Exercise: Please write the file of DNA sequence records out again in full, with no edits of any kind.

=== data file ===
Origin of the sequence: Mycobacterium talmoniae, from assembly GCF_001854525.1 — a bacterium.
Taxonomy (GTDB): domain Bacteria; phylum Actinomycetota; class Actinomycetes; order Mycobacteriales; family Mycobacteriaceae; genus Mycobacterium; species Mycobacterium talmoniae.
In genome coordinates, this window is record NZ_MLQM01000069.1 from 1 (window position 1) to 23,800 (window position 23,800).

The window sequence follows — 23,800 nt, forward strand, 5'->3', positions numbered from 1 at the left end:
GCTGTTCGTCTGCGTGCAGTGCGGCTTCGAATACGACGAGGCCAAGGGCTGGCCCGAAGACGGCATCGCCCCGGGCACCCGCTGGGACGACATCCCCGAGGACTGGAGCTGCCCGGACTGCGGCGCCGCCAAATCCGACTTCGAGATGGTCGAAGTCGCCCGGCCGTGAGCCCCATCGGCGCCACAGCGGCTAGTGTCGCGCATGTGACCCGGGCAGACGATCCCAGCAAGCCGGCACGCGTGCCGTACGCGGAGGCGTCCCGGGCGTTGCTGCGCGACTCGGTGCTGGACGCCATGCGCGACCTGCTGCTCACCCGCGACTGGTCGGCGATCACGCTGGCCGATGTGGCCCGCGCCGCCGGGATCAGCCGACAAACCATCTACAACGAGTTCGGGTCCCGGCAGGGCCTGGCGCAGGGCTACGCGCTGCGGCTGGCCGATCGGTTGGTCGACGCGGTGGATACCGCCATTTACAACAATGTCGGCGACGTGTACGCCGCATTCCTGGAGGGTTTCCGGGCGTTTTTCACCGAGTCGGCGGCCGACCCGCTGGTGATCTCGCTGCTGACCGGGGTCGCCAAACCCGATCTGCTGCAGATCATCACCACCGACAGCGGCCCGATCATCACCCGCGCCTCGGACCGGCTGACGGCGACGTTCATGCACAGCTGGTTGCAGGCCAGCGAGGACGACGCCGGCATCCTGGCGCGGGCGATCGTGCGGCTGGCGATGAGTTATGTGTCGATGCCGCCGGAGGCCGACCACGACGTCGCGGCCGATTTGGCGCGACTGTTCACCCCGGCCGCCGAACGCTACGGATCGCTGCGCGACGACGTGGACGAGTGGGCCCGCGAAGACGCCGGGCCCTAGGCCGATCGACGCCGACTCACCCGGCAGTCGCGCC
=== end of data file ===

Origin of the sequence: Mycobacterium talmoniae, from assembly GCF_001854525.1 — a bacterium.
Taxonomy (GTDB): domain Bacteria; phylum Actinomycetota; class Actinomycetes; order Mycobacteriales; family Mycobacteriaceae; genus Mycobacterium; species Mycobacterium talmoniae.
In genome coordinates, this window is record NZ_MLQM01000069.1 from 1 (window position 1) to 23,800 (window position 23,800).

The window sequence follows — 23,800 nt, forward strand, 5'->3', positions numbered from 1 at the left end:
GCTGTTCGTCTGCGTGCAGTGCGGCTTCGAATACGACGAGGCCAAGGGCTGGCCCGAAGACGGCATCGCCCCGGGCACCCGCTGGGACGACATCCCCGAGGACTGGAGCTGCCCGGACTGCGGCGCCGCCAAATCCGACTTCGAGATGGTCGAAGTCGCCCGGCCGTGAGCCCCATCGGCGCCACAGCGGCTAGTGTCGCGCATGTGACCCGGGCAGACGATCCCAGCAAGCCGGCACGCGTGCCGTACGCGGAGGCGTCCCGGGCGTTGCTGCGCGACTCGGTGCTGGACGCCATGCGCGACCTGCTGCTCACCCGCGACTGGTCGGCGATCACGCTGGCCGATGTGGCCCGCGCCGCCGGGATCAGCCGACAAACCATCTACAACGAGTTCGGGTCCCGGCAGGGCCTGGCGCAGGGCTACGCGCTGCGGCTGGCCGATCGGTTGGTCGACGCGGTGGATACCGCCATTTACAACAATGTCGGCGACGTGTACGCCGCATTCCTGGAGGGTTTCCGGGCGTTTTTCACCGAGTCGGCGGCCGACCCGCTGGTGATCTCGCTGCTGACCGGGGTCGCCAAACCCGATCTGCTGCAGATCATCACCACCGACAGCGGCCCGATCATCACCCGCGCCTCGGACCGGCTGACGGCGACGTTCATGCACAGCTGGTTGCAGGCCAGCGAGGACGACGCCGGCATCCTGGCGCGGGCGATCGTGCGGCTGGCGATGAGTTATGTGTCGATGCCGCCGGAGGCCGACCACGACGTCGCGGCCGATTTGGCGCGACTGTTCACCCCGGCCGCCGAACGCTACGGATCGCTGCGCGACGACGTGGACGAGTGGGCCCGCGAAGACGCCGGGCCCTAGGCCGATCGACGCCGACTCACCCGGCAGTCGCGCC